Studies documenting that the endoscopic methods produce results comparable to those of open surgical approaches for tumors of the paranasal sinuses, the sella, and the skull base [2], [6], [9], [10], [14], [15], [16] have proven instrumental for the acceptance of expanded endonasal approaches. The finding that piecemeal resection of malignant neoplasms doesn’t compromise the oncological results as long as the completeness of the ablation is proven by histological evaluation of the resection borders is also important in this context [17].

Additional advantages of the endoscopic approaches are the shorter duration of the operations (in some cases), a decreased hospital stay, and improved quality of life of the patients, as wells as the lack of external cuts [11].

It shouldn’t be assumed that the limits of the possibilities of expanded endonasal approaches have been reached yet. Neither the entity of tumors, nor their size, vascularization, form, structure, or the extradural locoregional extension, invasion of vessels, meningeal infiltration or intradural growth are general contraindications for endoscopic endonasal approaches. It are rather the following considerations that determine the selection of endonasal endoscopic or traditional open surgical approaches: The relation of the lesion to critical neurovascular structures – endoscopic approaches are especially appropriate if the lesions are bordering to neurovascular structures since they allow to reach such neoplasms with minimal manipulation to them. Furthermore, the experience of the surgical team and the technical prerequisites are crucial for optimal surgical results when using these techniques because good visualization, the feasibility to attain hemostasis [18], as well as the need to be able to handle vascular complications and to perform appropriate reconstruction are mandatory [19], [20], [21].

2. Techniques & execution

2.1 Principles of endoscopic endonasal skull base surgery

2.1.1 Bilateral exposition

To allow three- or four-hand techniques – that is the simultaneous working of two surgeons – a binarial approach is required in most cases. This facilitates bimanual dissection because it generates the room necessary for the manipulation of instruments and dynamic movement of the endoscopes. In many cases the binarial approach also improves the angle for preparation. The surgical corridor can be further enlarged when the inferior and/or middle turbinates are lateralized or (partially) removed. These techniques can expand the access to the posterior and cranial parts of the nose and the skull base markedly.

The significance of these procedures is the better exposition of anatomical landmarks, the avoidance of soiling of the endoscope and restriction by multiple instruments – thus the warranty of an unobstructed view on the surgical field. The use of fixed endoscope holders has not proven useful to date since it is the movement of the endoscope that generates the “pseudo-three-dimensional” view.

The sphenoid sinuses are opened widely on both sides and the approach is maximized laterally up to the level of pterygoid plates and the lateral wall of the sphenoid, cranially enlarged to the planum shenoidale and caudally to the floor of the sphenoid sinus. To optimize bilateral manipulation and visualization partial removal of the posterior nasal septum is performed.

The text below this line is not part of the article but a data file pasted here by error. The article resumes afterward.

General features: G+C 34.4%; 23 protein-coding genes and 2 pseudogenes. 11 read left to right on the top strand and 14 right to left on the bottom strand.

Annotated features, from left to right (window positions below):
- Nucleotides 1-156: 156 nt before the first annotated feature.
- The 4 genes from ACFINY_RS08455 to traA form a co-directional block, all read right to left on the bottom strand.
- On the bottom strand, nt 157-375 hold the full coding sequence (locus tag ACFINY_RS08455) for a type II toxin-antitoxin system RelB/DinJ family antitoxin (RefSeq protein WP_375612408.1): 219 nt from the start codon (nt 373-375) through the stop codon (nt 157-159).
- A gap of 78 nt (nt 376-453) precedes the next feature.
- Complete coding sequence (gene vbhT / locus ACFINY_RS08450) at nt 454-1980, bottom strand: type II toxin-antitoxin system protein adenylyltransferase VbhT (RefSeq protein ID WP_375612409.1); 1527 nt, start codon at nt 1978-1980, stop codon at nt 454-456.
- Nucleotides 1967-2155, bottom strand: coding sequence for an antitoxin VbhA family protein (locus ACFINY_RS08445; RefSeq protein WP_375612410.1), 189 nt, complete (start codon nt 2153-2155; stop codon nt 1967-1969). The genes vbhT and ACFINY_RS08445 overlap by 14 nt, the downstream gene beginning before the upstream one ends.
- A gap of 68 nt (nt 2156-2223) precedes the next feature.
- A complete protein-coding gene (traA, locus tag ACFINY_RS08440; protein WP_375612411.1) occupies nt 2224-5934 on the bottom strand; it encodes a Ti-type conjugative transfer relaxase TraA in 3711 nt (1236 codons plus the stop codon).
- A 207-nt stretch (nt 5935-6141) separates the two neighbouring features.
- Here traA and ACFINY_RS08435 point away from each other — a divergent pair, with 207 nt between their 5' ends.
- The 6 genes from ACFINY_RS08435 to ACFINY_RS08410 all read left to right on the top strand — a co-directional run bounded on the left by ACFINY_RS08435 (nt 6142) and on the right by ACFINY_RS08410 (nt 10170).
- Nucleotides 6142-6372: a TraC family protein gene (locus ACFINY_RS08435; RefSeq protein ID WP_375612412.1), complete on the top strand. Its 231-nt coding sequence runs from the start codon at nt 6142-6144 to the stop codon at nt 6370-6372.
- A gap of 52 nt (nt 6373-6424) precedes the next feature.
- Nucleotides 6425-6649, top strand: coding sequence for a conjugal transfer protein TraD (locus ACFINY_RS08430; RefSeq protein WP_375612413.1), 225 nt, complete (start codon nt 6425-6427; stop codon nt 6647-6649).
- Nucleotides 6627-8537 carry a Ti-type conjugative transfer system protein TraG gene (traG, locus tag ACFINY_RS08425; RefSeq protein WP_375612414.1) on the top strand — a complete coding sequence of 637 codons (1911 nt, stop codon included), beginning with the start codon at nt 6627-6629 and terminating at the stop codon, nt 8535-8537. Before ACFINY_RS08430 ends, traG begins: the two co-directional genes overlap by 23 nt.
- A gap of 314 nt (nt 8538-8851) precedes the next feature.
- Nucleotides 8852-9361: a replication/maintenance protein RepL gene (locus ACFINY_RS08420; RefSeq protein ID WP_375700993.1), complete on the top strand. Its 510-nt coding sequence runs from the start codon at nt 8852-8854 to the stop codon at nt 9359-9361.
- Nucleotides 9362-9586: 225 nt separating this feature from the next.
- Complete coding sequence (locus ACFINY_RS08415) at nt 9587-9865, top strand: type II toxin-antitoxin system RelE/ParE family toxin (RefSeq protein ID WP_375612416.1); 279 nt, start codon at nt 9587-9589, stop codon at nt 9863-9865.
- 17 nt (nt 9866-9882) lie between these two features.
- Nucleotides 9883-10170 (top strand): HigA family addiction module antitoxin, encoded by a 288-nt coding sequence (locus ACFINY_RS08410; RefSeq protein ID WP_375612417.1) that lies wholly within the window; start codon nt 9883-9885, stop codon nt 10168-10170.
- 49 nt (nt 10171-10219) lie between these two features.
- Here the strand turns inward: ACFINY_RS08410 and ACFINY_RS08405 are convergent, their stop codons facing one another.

2.1.2 Tumor resection

The principles of tumor resection don’t differ from microscopic techniques. Successively, internal debulking, extracapsular dissection of neurovascular structures, and coagulation and resection of the capsule using bimanual techniques that allow for tactile depth perception are performed. The methods that are used for tumor debulking usually depend on its consistency – bimanual suction, ultrasonic aspiration, or piecemeal resection with cutting instruments can all be used.

2.2 Endoscopic reconstruction of skull base defects

Cerebrospinal fluid (CSF) leaks are a dangerous situation due to their potentially catastrophical consequences like ascending meningitis, intracranial abscesses, neurological deficits and death. This explains why attempts to identify and close the underlying skull base defects have been undertaken early in the history of otorhinolaryngology and neurosurgery.

After the first description of a CSF leak by Charles Miller in the year 1826 [22] and the designation of the term “cerebrospinal rhinorrhea” by Sir St. C. Thomson [23], it was Walter Dandy who first reported of the successful closure rhinoliquorrhea in 1926 [24]. He performed a frontal craniotomy and used fascia lata to occlude the defect. In 1948, the Swede Dohlman used a nasoseptal flap to cover a defect in the ethmoidal roof [25] but the pioneer of an endonasal approach was the Viennese Oskar Hirsch performing a transeptal approach to the sphenoid sinus where he closed a defect [26]. But it took until the 1990s of the last century before a trend towards strictly endoscopic endonasal approaches could be observed in the literature [27], [28]. Until then operations for the management of rhinoliquorrhea were a domain of neurosurgeons. Success rates between 60% and 80% [29], [30] were the norm and problems occurring due to frontal lobe retraction and anosmia were quite common [31], [32], [33].

In the following years the surgeons’ expertise but also the instruments as well as technical aids (such as intraoperative surgical navigation systems) improved markedly. This not only lead to much broader indications for endonasal approaches for the treatment of rhinoliquorrhea, but also improved the success rates after primary closure up to 88% to 94% [30], [34], [35], [36], [37], [38], [39].